Wednesday, July 27, 2011

To Kill a Darling

Thanks to everyone who commented on my 200 words. Your feedback was very helpful.

Killing your darlings, trimming the fat, if you will, you know what I'm talking about. Those scenes your characters told you to write, but they don't fit the story. The ones you read and then a pit forms in the upper part of your stomach because you know you must get rid of it. A CP might of mention it with a red comment box or they may simply put a black line through it. So, your finger trembles as it hovers over the delete button. Your instinct says do it and your heart says no. Yeah, those. This is my next round of revisions. It sometimes makes me sad because some of those scenes I really love, but they must be gone.

So what do you look for? Scenes that do not move the story forward, and really (to me), just seem like filler. They are not easy to spot. They will be in disguise and may require someone else to force them out. Trust me, they give me the puppy dog eyes all the time, making me love them.

Why do we write them? Sometimes to get the know the character, story, or setting better. It's not bad to write them, you have to understand that they are helping you, just not helping the overall delivery of the story, and so, sadly, they must be chopped, killed if you will.

How do you find them? Remember they will be in disguise, making you love them, playing all innocent. So, you will most likely not be the first person to see them. Most of the time (95% of the time), for me, a CP will say, "It slows here for me." Or "This doesn't need to be here." Other times (5% of the time), I'm the one who sees that the scene isn't working. Ask yourself, "Does this have anything to do with the final outcome of the story?" "Is it forwarding my character along, helping them get to the goal I've given them?" If the answer is no, then chop it. Don't worry, the police won't come for you, in fact, your CPs and future readers will love you for it.

Tell me, what questions do you ask yourself to help you see what you must chop?

A couple of interesting posts on the subject
Writing rules misapplied

How to kill your darlings without remorse

The meaning of the literary expression "Kill your Darlings"

K is for Kill your Darlings

Have a great day!


  1. Usually I can tell by a CPs response to it. Or on rereading I realize it was too much of a sequel. I have to go with my gut.

  2. If there isn't a reason for it, I cut it. Although sometimes this takes multiple rounds of edits w/ my cp saying, "Nothing is happening...Why am I reading this?" me: "B/c it's good." her: "Beth, be stubborn to your own demise." And finally it will get chopped.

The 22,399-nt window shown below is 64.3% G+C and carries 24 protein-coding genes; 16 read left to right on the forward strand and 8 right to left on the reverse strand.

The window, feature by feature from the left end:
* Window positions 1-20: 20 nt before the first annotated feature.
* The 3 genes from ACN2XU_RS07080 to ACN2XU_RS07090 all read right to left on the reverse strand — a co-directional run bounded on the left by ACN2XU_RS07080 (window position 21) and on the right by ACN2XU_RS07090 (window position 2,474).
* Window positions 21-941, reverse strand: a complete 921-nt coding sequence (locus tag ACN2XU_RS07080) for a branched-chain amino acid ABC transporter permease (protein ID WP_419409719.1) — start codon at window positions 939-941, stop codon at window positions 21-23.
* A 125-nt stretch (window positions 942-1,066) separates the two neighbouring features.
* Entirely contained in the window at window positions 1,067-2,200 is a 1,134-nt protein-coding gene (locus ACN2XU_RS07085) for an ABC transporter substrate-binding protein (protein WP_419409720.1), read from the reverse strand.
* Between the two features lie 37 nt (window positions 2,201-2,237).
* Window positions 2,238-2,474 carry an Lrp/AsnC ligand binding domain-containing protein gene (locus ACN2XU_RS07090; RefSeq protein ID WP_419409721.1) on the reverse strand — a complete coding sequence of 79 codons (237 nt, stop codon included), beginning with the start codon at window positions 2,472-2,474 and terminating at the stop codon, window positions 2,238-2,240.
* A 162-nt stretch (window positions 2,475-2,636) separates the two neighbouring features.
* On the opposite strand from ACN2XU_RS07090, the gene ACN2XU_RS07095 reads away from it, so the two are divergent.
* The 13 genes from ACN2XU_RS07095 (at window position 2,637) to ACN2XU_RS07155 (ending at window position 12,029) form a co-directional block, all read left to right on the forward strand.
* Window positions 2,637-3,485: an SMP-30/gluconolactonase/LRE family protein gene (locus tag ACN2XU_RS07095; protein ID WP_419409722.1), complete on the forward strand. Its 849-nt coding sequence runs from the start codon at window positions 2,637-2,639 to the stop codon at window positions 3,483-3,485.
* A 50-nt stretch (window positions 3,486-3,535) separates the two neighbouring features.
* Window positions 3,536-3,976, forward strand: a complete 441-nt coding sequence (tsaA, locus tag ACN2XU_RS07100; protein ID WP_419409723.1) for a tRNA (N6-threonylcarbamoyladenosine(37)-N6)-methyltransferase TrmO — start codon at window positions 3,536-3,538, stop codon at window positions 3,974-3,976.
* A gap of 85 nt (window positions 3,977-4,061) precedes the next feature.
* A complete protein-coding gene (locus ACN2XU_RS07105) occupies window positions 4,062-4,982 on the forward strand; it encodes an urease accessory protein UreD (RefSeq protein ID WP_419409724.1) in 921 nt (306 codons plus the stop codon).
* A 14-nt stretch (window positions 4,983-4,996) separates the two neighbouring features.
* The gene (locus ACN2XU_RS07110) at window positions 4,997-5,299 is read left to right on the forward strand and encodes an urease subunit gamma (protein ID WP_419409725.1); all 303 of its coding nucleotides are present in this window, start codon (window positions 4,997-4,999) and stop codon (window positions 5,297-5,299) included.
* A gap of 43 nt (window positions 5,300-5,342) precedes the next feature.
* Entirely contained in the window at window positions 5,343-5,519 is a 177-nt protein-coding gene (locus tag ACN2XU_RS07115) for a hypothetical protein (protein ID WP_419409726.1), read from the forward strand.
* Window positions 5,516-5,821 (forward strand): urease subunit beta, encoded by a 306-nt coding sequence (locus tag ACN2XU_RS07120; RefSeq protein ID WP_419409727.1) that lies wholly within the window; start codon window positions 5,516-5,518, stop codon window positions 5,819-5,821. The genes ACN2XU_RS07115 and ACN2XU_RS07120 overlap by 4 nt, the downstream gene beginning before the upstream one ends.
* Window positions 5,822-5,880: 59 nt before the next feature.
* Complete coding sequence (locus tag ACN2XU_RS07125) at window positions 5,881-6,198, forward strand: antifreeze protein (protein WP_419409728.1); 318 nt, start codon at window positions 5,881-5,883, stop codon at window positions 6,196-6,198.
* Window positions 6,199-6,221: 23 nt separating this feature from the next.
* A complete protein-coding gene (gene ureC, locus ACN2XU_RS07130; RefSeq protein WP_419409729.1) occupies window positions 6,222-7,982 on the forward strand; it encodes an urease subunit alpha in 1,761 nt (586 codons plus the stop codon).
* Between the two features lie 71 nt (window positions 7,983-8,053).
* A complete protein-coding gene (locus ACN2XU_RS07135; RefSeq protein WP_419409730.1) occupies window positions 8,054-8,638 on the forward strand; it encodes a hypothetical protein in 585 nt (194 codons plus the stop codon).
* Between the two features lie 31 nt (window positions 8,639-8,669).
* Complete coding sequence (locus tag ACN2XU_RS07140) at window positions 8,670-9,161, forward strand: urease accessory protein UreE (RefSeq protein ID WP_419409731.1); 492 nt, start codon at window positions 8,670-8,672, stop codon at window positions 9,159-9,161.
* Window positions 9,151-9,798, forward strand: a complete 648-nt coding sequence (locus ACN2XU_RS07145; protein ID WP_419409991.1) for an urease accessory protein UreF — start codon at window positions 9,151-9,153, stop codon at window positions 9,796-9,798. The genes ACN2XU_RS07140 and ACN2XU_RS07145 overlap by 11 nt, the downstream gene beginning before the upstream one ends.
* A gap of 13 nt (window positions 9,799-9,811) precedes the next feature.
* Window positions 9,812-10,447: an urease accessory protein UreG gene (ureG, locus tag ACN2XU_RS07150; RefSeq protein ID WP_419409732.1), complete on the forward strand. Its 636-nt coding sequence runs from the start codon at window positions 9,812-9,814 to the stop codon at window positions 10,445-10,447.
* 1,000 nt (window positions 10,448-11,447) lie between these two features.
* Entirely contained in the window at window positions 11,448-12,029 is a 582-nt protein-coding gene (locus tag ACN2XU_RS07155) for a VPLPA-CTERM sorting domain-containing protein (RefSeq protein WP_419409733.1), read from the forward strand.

3. I have a lot of trouble with this aspect, because some of those scenes can be my favorites. I've found that when I identify a scene that needs to go, if I cut it and paste it into its own document it isn't as hard as killing it outright. I start an "outtake" doc, and gather them there. It's not like killing them, just exiling them ;-)

  4. I agree with Katie. I save them and post them into another document, so I'm preserving them for a later date. Believe it or not, I have gone back and used snippets of what I wrote. Good post!

  5. I wish I had to chop more! I write so bare bones, I have to go back and add so much.

  6. I find it more easier to kill my darlings when I've given my MS some time and space. With fresh eyes, it's easier to trim and I can see all the fat clearer.

    Geez, talk about a metaphor-loaded comment!

  7. Usually I end up doing massive deletions after my revisions cause the motive (and thus story) to change. The old scenes no longer work in the new story.

  8. What a great post, Christine! Cutting your manuscript to ribbons is definitely not easy, but, I can tell you from experience that it only makes your story all the stronger.

    As you know I'm smack in the middle of ripping my WIP all up. It's hard work but I love revising. I think I'm weird!!

  9. ...what's worked best for me is to get it all out there, done and finished. Then I walk away from it for a while, a week or two, and return with a fresh take on things. I'll read the entire story aloud, listening to the silliness. The mistakes one will catch simply by hearing them read aloud are an amazing thing ;)


  10. When I see something I have to chop, I ask myself what *I* like so much about it. Then I take whatever I like about it and put it somewhere else :D

  11. I used to ask myself if back story is a *bad* idea until I read all the YA/MG out there with a TON of back story in the first chapter. Now I ask myself if it is warranted. Great post!

  12. I try my best to decipher what I write for the story and what I write for myself. If something is clearly written for my own benefit (and so much of my writing is), I delete it. It was good to get it down; I feel doing so releases thoughts into the atmosphere. But, that doesn't mean it needs to be included in the manuscript. I find that once I finish a W.I.P. and step away for a bit, the fat jumps off the page and points itself out. Once I know where I'm going, I remove anything that delays the reader from getting there.